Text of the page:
In Carter v. Caleb Brett LLC, 2014 DJDAR 1412 (2014), the US Court of Appeal for the Ninth Circuit reversed a decision of the district court, making a significant reduction in a fee award. The Ninth Circuit ruled that the district judge’s decision was not supported by a sufficient explanation for the downward modifications taken.
After the adverse decision on the fee petition, the plaintiff appealed to the Ninth Circuit. The Ninth Circuit reviewed the district court’s award of $14,268.50 in attorney fees and costs. The full amount requested by the plaintiff was $22,585.00. The record on appeal revealed that the district court determined that the reasonable hourly rate for the type of work at issue in the relevant geographic area was $400.00. The district court, however, reduced the number of compensable hours from 60.9 to 35 hours. On appeal, the plaintiff argued that the reduction was inappropriate as the court failed to provide an appropriate explanation for the cuts.
The Ninth Circuit noted that the district court has latitude on determining fee awards. However, the award and any reduction must be supported by specific explanations of the reasons for both the award and any reductions. Courts must reach an attorney fee decision by considering the factors enumerated in Kerr v. Screen Extras Guild Inc., 526 F.2d 67 (9th Cir. 1975).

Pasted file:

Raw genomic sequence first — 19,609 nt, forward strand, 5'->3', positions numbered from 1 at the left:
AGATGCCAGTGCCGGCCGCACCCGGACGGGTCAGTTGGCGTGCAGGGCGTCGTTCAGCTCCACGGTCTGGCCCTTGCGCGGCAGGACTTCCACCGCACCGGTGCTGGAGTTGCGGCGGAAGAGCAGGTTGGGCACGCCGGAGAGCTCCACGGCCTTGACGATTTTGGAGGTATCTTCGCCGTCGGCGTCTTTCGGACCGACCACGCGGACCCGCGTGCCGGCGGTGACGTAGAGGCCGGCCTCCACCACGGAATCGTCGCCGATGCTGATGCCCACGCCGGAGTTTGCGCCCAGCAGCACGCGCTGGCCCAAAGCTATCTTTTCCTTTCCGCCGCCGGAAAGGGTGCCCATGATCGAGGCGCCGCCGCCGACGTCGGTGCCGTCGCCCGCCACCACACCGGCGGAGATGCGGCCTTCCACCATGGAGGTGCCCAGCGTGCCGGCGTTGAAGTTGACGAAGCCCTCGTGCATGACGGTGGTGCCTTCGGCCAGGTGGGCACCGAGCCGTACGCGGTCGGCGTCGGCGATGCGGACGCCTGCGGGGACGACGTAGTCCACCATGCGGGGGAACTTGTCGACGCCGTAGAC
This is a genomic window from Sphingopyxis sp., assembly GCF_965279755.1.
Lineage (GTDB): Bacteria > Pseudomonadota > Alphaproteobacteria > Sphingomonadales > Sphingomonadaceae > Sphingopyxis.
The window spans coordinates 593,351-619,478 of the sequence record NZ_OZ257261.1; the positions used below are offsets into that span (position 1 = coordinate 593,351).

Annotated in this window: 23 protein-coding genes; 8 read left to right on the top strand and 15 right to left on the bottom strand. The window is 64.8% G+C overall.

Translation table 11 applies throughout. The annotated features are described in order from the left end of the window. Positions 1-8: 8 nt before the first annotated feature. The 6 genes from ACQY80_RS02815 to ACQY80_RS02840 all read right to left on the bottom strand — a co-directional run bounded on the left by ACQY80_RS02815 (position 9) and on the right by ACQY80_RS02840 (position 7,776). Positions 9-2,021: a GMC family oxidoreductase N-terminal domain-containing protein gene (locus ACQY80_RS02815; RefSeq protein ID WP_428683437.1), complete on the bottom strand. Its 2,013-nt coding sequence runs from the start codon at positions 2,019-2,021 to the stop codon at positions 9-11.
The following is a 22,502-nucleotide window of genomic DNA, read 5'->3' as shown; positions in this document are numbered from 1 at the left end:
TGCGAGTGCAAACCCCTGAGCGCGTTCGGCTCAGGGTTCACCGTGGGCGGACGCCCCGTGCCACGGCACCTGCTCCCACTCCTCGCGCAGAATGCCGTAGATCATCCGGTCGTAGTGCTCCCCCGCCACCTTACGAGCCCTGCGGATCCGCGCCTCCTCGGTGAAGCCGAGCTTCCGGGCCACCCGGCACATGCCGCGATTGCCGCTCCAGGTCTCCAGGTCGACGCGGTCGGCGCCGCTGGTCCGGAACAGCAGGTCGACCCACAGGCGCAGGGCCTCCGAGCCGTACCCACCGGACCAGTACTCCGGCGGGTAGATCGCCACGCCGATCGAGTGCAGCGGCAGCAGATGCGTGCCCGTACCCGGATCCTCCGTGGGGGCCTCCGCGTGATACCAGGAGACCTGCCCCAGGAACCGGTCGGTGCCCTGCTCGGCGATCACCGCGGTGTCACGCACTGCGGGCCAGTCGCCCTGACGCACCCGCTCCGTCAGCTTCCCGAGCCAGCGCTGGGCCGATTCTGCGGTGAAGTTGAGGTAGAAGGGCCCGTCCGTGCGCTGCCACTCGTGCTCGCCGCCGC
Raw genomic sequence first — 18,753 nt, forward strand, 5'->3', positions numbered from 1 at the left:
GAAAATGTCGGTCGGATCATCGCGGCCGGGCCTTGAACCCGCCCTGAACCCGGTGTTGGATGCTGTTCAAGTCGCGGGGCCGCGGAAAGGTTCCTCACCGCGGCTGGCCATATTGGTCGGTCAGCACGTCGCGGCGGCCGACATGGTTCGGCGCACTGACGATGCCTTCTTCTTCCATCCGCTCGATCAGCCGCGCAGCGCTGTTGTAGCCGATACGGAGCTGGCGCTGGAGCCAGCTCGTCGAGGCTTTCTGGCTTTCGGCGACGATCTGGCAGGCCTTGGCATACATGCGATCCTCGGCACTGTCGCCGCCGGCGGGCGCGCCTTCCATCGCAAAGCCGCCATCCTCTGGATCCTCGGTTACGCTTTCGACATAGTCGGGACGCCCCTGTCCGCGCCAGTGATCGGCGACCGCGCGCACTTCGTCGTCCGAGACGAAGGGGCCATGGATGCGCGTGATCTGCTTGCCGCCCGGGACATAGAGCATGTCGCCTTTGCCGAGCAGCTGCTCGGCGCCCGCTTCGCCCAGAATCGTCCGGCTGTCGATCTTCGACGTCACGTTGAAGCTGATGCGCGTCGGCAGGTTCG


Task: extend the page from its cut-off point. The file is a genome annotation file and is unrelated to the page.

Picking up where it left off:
The main factors set forth in Kerr include the time and labor required, the novelty and difficulty of the questions presented, the skill required to perform the legal services properly, the preclusion of other employment due to the acceptance of the case, and the attorney’s customary fees.
The Ninth Circuit noted that the district court referred to some of the Kerr factors in its analysis, but did not explain which factors justified a significant reduction in the fee request. The district court’s decision was vacated on that basis.